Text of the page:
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Brazil – Rio Grande do Sul to see 460 slot hall open

By - 25 September 2017

In a highly controversial move a group of investors are planning on opening a large scale slot parlour in the in the southern zone in the city of Porto Alegre, the capital of the Brazilian state of Rio Grande do Sul.

The establishment, the opening for which is scheduled for later this month, will house 40 different types of games, 460 machines and will be open 24 hours every day of the week. The Parisian themed slot parlour will be able to accommodate 1500 people, include a restaurant and will employ around 200 people. According to local news reports, the company plans to open eight similar ventures in the city as they believe that gambling is no longer illegal.

The opening ceremony is scheduled for September 26. However, police forces are monitoring it closely and could close it down as soon as it opens while its owners could face heavy fines and even jail time.
Bingo halls are reopening in the state after local magistrates have ruled in their favour but a number have been closed down soon afterwards. Magistrates for The Criminals Appeals Panel have ruled that gaming does not constitute a criminal offence because the 1941 law, which outlawed gambling as part of Brazil’s Criminal Contravention Act, violates principles laid out in the 1988 Constitution. The Brazilian constitution was rewritten in 1988 after civilian rule returned to Brazil after more than two decades of military government.

In addition local bingo hall owners are hoping that the provisional measures passed in 2004 which banned bingo halls have expired. Operators believe that combined the situation could amount to a legal limbo in which they may operate and a small number of bingo halls have reopened for business. However, while magistrates have acquitted defendants in a number of cases it does not necessarily mean that bingo halls have been given the green light as there are currently no rules in place which expressly allow them to operate. In addition The Attorney General’s Office has appealed the acquittals to the Federal Supreme Court and has warned that those found to be operating gambling will be prosecuted.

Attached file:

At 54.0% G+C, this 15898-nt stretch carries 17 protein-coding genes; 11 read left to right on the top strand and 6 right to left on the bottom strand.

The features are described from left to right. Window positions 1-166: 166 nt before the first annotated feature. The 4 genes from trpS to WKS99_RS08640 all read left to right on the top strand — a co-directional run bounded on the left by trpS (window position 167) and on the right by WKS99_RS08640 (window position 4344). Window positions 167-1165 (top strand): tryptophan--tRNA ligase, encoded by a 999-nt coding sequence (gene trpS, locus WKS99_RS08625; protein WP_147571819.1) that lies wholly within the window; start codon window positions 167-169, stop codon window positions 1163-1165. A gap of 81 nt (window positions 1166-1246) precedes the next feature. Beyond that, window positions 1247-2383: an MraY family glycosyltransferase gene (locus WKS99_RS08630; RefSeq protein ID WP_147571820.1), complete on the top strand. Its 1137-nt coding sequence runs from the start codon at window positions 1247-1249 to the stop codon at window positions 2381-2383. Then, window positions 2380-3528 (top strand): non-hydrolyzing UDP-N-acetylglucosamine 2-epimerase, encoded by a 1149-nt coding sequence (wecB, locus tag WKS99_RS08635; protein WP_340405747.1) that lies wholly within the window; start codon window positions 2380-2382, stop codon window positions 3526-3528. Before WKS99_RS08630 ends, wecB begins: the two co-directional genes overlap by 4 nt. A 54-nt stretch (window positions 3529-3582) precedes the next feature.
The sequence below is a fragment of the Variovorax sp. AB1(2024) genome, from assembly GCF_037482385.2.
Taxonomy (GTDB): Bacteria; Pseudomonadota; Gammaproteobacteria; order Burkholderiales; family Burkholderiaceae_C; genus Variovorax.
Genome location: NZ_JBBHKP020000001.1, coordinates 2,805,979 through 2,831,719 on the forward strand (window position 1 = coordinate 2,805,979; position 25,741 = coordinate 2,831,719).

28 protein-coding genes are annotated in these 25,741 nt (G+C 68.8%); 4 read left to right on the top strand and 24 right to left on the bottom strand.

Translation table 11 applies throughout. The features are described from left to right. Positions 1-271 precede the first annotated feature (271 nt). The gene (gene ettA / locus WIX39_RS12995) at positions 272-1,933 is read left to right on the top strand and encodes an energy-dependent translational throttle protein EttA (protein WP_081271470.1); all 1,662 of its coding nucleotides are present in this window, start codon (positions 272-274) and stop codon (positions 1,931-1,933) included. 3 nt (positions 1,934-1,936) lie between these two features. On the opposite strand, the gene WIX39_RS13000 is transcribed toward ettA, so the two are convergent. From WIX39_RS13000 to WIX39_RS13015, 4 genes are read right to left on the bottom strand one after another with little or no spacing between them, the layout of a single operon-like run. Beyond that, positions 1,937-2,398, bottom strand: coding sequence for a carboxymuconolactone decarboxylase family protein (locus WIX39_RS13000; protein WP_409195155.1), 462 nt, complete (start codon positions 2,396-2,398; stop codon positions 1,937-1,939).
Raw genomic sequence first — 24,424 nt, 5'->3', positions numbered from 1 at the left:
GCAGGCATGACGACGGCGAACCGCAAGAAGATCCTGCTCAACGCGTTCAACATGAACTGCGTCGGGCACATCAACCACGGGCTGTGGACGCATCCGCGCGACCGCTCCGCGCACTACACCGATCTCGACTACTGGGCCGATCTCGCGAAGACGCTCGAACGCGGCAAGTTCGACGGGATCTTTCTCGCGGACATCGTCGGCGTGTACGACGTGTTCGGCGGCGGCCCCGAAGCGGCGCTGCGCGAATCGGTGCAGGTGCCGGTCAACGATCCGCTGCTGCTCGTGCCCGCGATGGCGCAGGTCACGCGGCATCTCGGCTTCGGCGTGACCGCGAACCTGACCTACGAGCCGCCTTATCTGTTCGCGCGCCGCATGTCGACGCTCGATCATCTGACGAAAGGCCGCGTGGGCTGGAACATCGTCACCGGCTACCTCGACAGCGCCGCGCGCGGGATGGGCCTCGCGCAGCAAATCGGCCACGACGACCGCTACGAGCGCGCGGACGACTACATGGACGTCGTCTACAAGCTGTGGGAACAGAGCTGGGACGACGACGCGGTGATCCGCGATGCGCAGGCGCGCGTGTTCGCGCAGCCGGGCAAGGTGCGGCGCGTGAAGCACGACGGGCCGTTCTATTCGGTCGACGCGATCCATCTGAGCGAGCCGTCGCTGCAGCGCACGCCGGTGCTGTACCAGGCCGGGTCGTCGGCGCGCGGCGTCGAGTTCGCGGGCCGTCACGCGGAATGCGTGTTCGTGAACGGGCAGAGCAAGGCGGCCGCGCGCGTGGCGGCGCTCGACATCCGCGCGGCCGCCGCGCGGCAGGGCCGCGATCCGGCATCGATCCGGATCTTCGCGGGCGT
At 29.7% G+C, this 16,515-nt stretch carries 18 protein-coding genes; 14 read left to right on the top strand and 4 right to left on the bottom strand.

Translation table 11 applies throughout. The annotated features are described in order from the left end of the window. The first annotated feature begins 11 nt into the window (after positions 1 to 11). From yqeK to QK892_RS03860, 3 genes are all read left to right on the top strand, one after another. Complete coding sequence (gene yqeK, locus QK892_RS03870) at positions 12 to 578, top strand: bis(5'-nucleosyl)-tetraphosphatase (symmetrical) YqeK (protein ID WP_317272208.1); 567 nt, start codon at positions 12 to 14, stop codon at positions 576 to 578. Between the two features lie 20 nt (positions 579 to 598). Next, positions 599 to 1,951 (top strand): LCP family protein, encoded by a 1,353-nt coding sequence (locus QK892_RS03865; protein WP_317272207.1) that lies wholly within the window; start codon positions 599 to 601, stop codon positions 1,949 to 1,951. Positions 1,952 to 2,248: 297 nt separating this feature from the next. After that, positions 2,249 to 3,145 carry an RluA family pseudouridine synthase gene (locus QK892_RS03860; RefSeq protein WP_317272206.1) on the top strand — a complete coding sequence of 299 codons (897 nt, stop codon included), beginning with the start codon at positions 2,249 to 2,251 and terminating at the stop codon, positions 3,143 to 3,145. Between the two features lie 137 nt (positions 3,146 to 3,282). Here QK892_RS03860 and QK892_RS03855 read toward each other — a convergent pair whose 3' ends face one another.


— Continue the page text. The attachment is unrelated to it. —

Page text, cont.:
It is now up to the Federal Supreme Court to decide if gaming is an illicit activity under Brazilian law. However there is no set date yet for the trial. If the court does give the green light to gaming then the decision will affect gaming in other states in Brazil and could have huge ramifications on gaming in Brazil in the future.

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